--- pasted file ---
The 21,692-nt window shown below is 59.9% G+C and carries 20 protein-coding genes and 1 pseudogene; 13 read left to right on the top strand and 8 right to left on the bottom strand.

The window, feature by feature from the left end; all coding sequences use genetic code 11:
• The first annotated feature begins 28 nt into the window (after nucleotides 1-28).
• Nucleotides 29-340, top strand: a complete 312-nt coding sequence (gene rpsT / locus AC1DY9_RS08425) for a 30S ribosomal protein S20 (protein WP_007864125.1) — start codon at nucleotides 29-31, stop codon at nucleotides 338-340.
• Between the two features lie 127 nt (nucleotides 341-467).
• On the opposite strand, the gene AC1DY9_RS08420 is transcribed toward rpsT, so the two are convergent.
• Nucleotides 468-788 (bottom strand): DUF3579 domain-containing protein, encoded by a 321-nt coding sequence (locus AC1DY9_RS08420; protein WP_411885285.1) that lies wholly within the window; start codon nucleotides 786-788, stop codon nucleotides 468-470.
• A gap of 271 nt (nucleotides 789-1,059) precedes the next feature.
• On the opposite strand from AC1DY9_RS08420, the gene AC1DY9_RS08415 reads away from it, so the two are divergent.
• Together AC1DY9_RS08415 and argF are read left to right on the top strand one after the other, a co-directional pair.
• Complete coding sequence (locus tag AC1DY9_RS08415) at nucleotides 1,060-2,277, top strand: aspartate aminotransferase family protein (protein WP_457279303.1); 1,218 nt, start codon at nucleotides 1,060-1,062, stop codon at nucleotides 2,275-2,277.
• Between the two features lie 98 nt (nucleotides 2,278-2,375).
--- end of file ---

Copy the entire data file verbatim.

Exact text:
The 21,692-nt window shown below is 59.9% G+C and carries 20 protein-coding genes and 1 pseudogene; 13 read left to right on the top strand and 8 right to left on the bottom strand.

The window, feature by feature from the left end; all coding sequences use genetic code 11:
• The first annotated feature begins 28 nt into the window (after nucleotides 1-28).
• Nucleotides 29-340, top strand: a complete 312-nt coding sequence (gene rpsT / locus AC1DY9_RS08425) for a 30S ribosomal protein S20 (protein WP_007864125.1) — start codon at nucleotides 29-31, stop codon at nucleotides 338-340.
• Between the two features lie 127 nt (nucleotides 341-467).
• On the opposite strand, the gene AC1DY9_RS08420 is transcribed toward rpsT, so the two are convergent.
• Nucleotides 468-788 (bottom strand): DUF3579 domain-containing protein, encoded by a 321-nt coding sequence (locus AC1DY9_RS08420; protein WP_411885285.1) that lies wholly within the window; start codon nucleotides 786-788, stop codon nucleotides 468-470.
• A gap of 271 nt (nucleotides 789-1,059) precedes the next feature.
• On the opposite strand from AC1DY9_RS08420, the gene AC1DY9_RS08415 reads away from it, so the two are divergent.
• Together AC1DY9_RS08415 and argF are read left to right on the top strand one after the other, a co-directional pair.
• Complete coding sequence (locus tag AC1DY9_RS08415) at nucleotides 1,060-2,277, top strand: aspartate aminotransferase family protein (protein WP_457279303.1); 1,218 nt, start codon at nucleotides 1,060-1,062, stop codon at nucleotides 2,275-2,277.
• Between the two features lie 98 nt (nucleotides 2,278-2,375).